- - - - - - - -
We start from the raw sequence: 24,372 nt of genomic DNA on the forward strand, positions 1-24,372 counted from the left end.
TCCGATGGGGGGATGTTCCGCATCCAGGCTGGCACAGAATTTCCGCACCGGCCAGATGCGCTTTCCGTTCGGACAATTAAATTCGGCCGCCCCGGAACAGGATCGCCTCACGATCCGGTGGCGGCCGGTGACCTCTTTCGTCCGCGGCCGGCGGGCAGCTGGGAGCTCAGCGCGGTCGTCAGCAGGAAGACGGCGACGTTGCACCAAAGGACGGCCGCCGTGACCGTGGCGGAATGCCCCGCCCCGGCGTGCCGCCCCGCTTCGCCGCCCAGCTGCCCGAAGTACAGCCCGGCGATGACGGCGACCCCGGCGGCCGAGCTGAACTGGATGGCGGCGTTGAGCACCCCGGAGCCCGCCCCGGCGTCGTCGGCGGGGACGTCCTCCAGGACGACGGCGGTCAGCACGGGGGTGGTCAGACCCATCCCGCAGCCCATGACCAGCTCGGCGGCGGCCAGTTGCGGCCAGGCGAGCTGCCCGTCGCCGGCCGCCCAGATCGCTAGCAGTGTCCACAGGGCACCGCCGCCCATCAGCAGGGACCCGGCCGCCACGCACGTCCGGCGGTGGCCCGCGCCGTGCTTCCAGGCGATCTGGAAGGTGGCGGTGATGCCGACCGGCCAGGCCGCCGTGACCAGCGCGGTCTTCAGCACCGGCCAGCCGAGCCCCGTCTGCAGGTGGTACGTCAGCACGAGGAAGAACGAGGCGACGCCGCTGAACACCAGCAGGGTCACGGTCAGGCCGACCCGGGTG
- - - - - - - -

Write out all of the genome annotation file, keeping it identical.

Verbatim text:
We start from the raw sequence: 24,372 nt of genomic DNA on the forward strand, positions 1-24,372 counted from the left end.
TCCGATGGGGGGATGTTCCGCATCCAGGCTGGCACAGAATTTCCGCACCGGCCAGATGCGCTTTCCGTTCGGACAATTAAATTCGGCCGCCCCGGAACAGGATCGCCTCACGATCCGGTGGCGGCCGGTGACCTCTTTCGTCCGCGGCCGGCGGGCAGCTGGGAGCTCAGCGCGGTCGTCAGCAGGAAGACGGCGACGTTGCACCAAAGGACGGCCGCCGTGACCGTGGCGGAATGCCCCGCCCCGGCGTGCCGCCCCGCTTCGCCGCCCAGCTGCCCGAAGTACAGCCCGGCGATGACGGCGACCCCGGCGGCCGAGCTGAACTGGATGGCGGCGTTGAGCACCCCGGAGCCCGCCCCGGCGTCGTCGGCGGGGACGTCCTCCAGGACGACGGCGGTCAGCACGGGGGTGGTCAGACCCATCCCGCAGCCCATGACCAGCTCGGCGGCGGCCAGTTGCGGCCAGGCGAGCTGCCCGTCGCCGGCCGCCCAGATCGCTAGCAGTGTCCACAGGGCACCGCCGCCCATCAGCAGGGACCCGGCCGCCACGCACGTCCGGCGGTGGCCCGCGCCGTGCTTCCAGGCGATCTGGAAGGTGGCGGTGATGCCGACCGGCCAGGCCGCCGTGACCAGCGCGGTCTTCAGCACCGGCCAGCCGAGCCCCGTCTGCAGGTGGTACGTCAGCACGAGGAAGAACGAGGCGACGCCGCTGAACACCAGCAGGGTCACGGTCAGGCCGACCCGGGTG